Book Review: Thundergod

Entry no. #3Debut Indian Writers Month: October 2012

Part of Debut Indian Writers Challenge and South Asian Challenge 2012

Title: Thundergod
Author: Rajiv G Menon
Publisher: Westland Ltd.
ISBN: – Uncorrected Proof
Pages: 384
Genre: Fiction
Rating: 2.5 of 5
Reviewed for:



Its raining Indian mythological fictions and one more god from the Hindu pantheon of gods is human now – Indra, the Thundergod. Rajiv G Menon in his debut book humanizes the king of gods in a tale of never ending wars, gory blood shed and a few emotions here and there. Though Rajiv’s Indra dosen’t seem Indian with blue eyes and golden colored hair, he has the arrogance of our very own Indian Indra though very different in attitude.

Rajiv’s interest in Greek and Indian mythology shows off in his debut work as the book opens somewhere in Central Asia with most of the names sounding ‘not so Indian’, while also with a parallel character on Mount Meru. The book starts with the story of Indra’s birth to the earth goddess Gaia and Raja Daeyus, the king of Devas a clan of barbarian warriors. It is a forbidden union between an elemental and a human but one with a prophecy attached to it. Ishtar, the goddess of Susa – a civilized, developed and progressive clan of people – is worried at this union because if the prophecy were true then Indra would emerge as the greatest warrior the known world has seen, uniting all the warring tribes of his forefathers. Inspired by the Egyptian concepts of sex as power, Rajiv’s Ishtar uses all her powers including her power to detect fears through the sexual act to trap the Devas within her lands and dispose off Indra. But Daeyus and his band of veteran warriors fight the final and fatal battle to help Mitra, their guide-friend-philosopher-teacher, and the Devas flee to Gandhara, which is renamed by Mitra as Aryavrata. The warrior devas settle down into a life of non-action in the heaven like meadow of Gandhara till Indra comes of age. Indra, Vayu, Agni, Soma and Varuna – turned orphans by that fatal war, these five have sworn allegiance to each other and will not part come what may. Indra’s crown has a caretaker and the caretaker has a son. As expected with ambition brews trouble and thus begins Indra’s first conquest towards his ambitions of conquering the entire known world.

First he claims his birthright and with his band of young devas and his four friends he sets out, first to Susa – the vanquishers of his father and then to the world beyond. What follow are gory battles, plunderings, rapes, rampage et al – the devas had returned to their way of life: wars. Indra is jet setting on the path of destiny fulfilling the prophecy he was destined to, along with getting addicted to a heady brew made by his friend Soma, believing that he is god, along with his four friends and behaving every bit of a brat that amar chitra katha stories pronounce him to be and finally crosses over into the Indian subcontinent – into Harappa. Though he fulfills his prophecy there, he also meets a group of people – Rishis, who finally entrap Indra and his devas into a honey-coated birdcage – The Swarga.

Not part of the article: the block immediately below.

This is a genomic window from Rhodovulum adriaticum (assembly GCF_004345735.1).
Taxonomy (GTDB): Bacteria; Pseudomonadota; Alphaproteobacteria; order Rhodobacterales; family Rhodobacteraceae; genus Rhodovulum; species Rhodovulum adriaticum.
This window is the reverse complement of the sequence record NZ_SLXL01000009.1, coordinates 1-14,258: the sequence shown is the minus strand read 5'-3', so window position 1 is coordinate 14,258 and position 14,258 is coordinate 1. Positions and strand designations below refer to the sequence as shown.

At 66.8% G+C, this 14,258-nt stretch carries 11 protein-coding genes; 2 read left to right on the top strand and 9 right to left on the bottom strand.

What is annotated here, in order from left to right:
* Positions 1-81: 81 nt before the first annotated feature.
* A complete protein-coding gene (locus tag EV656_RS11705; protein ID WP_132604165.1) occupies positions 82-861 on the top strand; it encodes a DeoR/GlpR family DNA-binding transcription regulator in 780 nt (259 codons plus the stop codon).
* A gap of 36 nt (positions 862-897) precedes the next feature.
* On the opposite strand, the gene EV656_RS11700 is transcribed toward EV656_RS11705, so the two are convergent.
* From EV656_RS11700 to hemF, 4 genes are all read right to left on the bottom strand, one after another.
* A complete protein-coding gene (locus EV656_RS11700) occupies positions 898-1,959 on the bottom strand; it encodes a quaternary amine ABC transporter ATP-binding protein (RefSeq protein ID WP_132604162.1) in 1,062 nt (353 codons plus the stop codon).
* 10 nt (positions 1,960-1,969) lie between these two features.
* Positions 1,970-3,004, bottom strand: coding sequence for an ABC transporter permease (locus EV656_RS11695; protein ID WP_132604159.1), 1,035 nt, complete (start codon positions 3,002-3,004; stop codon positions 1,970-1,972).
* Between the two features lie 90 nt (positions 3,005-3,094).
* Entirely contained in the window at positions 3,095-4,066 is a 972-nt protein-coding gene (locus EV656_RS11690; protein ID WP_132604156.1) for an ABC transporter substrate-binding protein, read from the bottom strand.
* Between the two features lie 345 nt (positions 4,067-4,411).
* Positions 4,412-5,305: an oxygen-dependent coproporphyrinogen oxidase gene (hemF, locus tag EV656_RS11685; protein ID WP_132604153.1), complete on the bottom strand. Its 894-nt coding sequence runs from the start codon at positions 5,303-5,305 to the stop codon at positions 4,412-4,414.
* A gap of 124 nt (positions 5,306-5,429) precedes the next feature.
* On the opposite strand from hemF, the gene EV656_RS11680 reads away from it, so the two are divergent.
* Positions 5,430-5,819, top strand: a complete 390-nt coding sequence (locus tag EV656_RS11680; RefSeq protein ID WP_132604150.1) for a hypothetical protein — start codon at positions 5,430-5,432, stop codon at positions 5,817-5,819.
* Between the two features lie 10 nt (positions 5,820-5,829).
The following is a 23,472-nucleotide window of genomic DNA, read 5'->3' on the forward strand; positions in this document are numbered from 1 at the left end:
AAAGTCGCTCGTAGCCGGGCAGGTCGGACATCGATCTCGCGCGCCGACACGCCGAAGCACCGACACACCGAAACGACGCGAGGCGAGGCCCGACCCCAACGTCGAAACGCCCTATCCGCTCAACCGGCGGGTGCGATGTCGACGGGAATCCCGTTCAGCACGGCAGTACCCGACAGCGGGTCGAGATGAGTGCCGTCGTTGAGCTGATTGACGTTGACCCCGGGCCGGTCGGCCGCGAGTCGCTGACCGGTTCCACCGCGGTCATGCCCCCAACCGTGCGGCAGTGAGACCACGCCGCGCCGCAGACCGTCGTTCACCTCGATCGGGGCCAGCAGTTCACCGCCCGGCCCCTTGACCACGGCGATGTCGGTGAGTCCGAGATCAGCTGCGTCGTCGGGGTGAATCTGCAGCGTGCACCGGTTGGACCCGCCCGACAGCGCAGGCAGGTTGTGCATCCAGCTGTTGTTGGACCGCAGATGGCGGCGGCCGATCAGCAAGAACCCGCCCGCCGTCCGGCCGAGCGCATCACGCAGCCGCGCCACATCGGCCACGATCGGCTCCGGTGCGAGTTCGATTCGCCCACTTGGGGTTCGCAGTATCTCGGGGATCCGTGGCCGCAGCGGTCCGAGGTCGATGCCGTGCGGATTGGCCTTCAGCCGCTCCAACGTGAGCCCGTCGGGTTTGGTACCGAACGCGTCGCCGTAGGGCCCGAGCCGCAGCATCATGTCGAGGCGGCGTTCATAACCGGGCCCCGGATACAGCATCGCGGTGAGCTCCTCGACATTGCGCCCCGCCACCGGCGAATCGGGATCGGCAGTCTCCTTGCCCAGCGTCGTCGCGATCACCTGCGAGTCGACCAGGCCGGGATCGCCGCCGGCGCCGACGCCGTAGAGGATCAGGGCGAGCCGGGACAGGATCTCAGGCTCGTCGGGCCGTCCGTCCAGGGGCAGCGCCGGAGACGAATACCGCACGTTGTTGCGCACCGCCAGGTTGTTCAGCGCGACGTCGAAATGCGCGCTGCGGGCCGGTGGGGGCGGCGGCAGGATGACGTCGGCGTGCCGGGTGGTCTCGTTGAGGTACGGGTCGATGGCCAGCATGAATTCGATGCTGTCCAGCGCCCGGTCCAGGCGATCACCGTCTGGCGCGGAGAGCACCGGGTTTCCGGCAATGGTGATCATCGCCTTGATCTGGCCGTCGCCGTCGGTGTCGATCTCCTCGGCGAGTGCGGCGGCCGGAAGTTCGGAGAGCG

While Rajiv Menon makes a good debut attempt in expanding the boundaries, taking the story of an aryan god beyond the boundaries of the Indian subcontinent and Himalayas, the major drawback is the connect. I was not able to connect to Indra as someone from the culture or stories of my country especially with the physical description of blue eyes and golden hair. As a reader emotionally the only phase where you feel for Indra is till he righteously claims his birthright and also his relationship with Sachi but thereafter when he attains powers and wrecks havoc, he comes across as a brutal, heartless tormentor. I did seriously wish someone would come along and defeat the hero of the book. Once Indra is out of Gandhar, ‘Thundergod’ is an unending saga of attacks, weapons, rolling heads, gory battle details and the sorts, which after a while lags down the narration and the suspense element especially towards the climax where essentially it should have been is nearly missing. Most of the reasoning for the powers of Indra and his cronies are magical but not logical. Also a map is most essential in a narration dealing with history and places, the book lacks one leaving a lot to speculation and if you slept through your geography classes – god bless!

There is a mix of Indian-ness and nonIndian-ness in the book, which hasn’t really mixed in very well, there are particles floating up on the mixture. Though the end of the book hints at a sequel, I would love to read a tighter narrative in the second part. Read it for the bravery and go-out-there-and-win attitude of Indra vis-à-vis the popularly depicted cowardly run-at-the-first-sighting-of-trouble image.

p.s. Westland Ltd. may want to look into the author’s name on the book – the one on the book jacket and the one inside are different.

This review is based on the uncorrected proof of the book from the publishers; the final copy may be different from the material that was read for the review.

Happy Reading.

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